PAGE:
October 10, 2010

My blessing of a grandchild had no interest in entering the fray of “Cruzin the Coast”. He preferred to go to east beach and immerse himself in the glory of sand and water. While his older sister was hanging out at a friend’s house, he and I basked in the warm/cool air of early fall. He was industrious in his basking, scooping and carrying wet sand and patiently building a fort. When I said we must leave to feed my Sunny cat and pick up his sister, he suffered for all of five seconds, then backed up and took a flying leap into the midst of the fort he had laboured over. Sand flew and he laughed out loud at the pleasure of letting go. As we drove away he must have thanked me ten times for taking him to the beach.

The Goddess must have been feeling extremely generous, for on the way down Hudson, we spotted two foxes, and at a safe distance, a rabbit munching happily on grasses. My young lover of all creatures was overjoyed, as was I.


October 9, 2010

For several days I am staying at my daughter’s house with her two children and four cats. She is having a getaway, and I am in grandmother mode. I do not feel like writing, but a tiny part of me hopes that going through the motions of imparting something readable will raise the writerly impulse. The children have reached ages that don’t require constant attention; at ten and fourteen, they have their interests and occupations. I am mostly cook and chauffeur. Only occasionally am I called upon to relieve someone else’s boredom, and that is usually one or the other of the cats. Let me out, pet me, let me in, top off my food, please…………………. do something about the litterbox. The oldest and most dignified of the cats is asleep in the chair I am now perched upon. I just couldn’t bring myself to remove her simply for the sake of my own comfort. Besides, perching keeps me more alert. Drowsiness –  leftover from spending last night with the overly affectionate Mr. Pibb – is counteracted somewhat by my precarious position and upright posture.  You see… I can almost laugh at my current situation.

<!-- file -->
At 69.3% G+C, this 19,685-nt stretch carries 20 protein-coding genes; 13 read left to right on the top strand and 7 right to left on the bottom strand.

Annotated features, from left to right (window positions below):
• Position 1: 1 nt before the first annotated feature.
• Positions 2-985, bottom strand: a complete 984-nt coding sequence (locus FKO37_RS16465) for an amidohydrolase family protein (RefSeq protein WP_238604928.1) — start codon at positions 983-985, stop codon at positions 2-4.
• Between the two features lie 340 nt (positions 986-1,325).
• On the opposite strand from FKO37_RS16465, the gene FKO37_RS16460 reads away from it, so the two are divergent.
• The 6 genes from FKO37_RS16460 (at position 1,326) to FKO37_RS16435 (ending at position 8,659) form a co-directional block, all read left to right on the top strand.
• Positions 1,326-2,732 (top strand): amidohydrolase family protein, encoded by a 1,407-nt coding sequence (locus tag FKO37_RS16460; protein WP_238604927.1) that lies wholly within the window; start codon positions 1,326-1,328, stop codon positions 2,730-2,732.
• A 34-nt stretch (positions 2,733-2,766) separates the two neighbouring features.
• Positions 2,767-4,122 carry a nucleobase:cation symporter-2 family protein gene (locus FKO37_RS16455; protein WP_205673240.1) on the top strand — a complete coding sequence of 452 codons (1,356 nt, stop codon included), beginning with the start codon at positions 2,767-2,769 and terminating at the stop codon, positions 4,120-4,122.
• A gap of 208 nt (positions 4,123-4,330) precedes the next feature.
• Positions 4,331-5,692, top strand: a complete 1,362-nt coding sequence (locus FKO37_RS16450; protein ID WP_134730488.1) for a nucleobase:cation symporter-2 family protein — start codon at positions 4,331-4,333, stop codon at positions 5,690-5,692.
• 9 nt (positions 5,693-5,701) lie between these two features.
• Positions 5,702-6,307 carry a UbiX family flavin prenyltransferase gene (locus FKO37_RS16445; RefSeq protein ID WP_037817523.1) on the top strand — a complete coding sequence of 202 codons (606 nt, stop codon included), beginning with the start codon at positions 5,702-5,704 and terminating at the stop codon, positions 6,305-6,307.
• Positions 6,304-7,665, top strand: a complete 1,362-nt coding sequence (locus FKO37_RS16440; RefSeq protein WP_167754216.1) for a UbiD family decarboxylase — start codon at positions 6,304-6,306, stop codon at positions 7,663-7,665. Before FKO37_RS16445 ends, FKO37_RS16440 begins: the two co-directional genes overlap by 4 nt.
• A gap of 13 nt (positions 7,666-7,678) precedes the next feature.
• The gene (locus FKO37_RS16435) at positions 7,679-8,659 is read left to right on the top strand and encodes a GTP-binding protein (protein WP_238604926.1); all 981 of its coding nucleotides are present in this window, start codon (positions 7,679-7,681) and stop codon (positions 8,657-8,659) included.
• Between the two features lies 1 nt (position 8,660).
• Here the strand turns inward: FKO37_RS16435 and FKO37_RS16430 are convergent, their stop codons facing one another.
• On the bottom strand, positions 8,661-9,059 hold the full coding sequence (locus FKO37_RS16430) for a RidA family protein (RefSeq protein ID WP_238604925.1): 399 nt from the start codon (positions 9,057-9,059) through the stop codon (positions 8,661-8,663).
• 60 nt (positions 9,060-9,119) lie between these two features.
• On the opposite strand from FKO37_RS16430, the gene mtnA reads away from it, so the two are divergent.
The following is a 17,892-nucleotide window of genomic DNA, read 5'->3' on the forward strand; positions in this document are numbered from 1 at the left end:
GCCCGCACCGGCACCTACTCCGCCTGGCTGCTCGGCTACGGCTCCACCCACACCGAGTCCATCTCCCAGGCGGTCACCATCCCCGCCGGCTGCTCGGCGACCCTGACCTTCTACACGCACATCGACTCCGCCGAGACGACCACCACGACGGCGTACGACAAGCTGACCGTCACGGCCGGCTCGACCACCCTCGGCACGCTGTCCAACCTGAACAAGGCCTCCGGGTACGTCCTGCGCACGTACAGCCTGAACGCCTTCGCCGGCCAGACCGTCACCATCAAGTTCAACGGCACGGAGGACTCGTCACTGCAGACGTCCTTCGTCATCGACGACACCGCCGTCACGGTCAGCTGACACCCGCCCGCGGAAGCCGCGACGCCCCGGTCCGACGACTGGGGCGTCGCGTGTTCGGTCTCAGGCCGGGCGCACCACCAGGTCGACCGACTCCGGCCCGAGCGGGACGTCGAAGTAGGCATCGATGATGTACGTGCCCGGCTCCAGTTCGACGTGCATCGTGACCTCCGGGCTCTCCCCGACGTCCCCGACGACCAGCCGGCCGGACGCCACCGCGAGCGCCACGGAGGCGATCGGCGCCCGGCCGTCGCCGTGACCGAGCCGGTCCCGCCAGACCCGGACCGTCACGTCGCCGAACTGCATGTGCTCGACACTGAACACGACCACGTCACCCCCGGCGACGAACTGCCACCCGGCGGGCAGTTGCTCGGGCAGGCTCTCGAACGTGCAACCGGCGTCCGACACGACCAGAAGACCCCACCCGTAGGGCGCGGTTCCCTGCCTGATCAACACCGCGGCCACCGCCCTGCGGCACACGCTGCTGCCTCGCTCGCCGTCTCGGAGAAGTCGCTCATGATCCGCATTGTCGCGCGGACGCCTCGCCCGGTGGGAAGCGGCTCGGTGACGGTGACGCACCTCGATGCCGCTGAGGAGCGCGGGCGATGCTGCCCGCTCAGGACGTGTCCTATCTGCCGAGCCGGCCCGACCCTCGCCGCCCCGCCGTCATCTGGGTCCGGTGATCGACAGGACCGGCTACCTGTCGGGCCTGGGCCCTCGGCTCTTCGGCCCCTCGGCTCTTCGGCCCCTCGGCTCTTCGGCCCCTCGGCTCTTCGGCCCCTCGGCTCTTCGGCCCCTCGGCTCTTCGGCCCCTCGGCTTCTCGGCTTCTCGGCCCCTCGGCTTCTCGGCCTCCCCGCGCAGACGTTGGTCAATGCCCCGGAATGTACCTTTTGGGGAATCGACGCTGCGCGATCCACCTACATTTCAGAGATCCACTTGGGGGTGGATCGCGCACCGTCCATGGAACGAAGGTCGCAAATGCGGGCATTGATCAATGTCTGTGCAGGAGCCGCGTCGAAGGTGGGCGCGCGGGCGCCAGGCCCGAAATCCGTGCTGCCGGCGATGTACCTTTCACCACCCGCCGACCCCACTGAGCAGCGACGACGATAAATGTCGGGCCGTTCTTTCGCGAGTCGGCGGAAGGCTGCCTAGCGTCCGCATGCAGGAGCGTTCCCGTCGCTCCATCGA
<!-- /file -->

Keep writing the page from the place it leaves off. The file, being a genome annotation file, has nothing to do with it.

My own cat remains in my house across town, so in addition to taking the children to various destinations, I must make the trek across town to make sure Sunny is fed and reassured. All the driving is made interesting by the fact that “Cruisin the Coast” is taking place during these same days of my relocation. This means that our area is overrun by antique cars and their proud and vociferously celebrating owners. They hale from all over the United States, and every year I wonder at there presence in our small peaceful town. The cars tend to be painted garish colors, appearing cartoonish as they slow down traffic, complicating every attempt to drive anywhere. Downtown is impossible; our lovely oak-lined Washington Avenue is closed off to all but the cruizers and pedestrians, and boothes are set up selling food and drink of every description. So far we havn’t braved the center of it all, but my conscience tells me that my ten-year-old grandson would appreciate my making the sacrifice. I am in grandmother mode, after all, and we might have fun…

Learning From Walter

October 4, 2010

For all of my growing up years, I watched my father make frequent getaways to his chosen haven: Horn Island. Lately I contemplate this practice as a means of maintaining his sanity. His cottage on the family compound allowed connection with his family and all that represented, yet his island getaway insured connection with himself. Free from demands – imagined or otherwise – he was free to exist in his natural and unencumbered state. Horn Island was his paradise; trees, sand, wind and wave, birds, butterflies and curious and charming mammals were his daily bread. His drawings and watercolors were  means of manifesting love.

My recent wire creation of my father seems to speak to me of his capacity for love. He holds protectively a baby racoon, possibly taking it somewhere to set it free. I never knew this aspect of my father while he lived. He was barely present during my growing up years, and his infrequent presence was not a comfortable one. Even so, my imagination has led me to this image and allowed me to identify – somewhat cautiously – with the vulnerable creature held on his hand. Some part of me is alert to his wisdom and even his compassion. Some part of me knows he has my best interests at heart. Some part of me trusts him to carry me to where I need to be. But all of me longs for the haven where I can be free.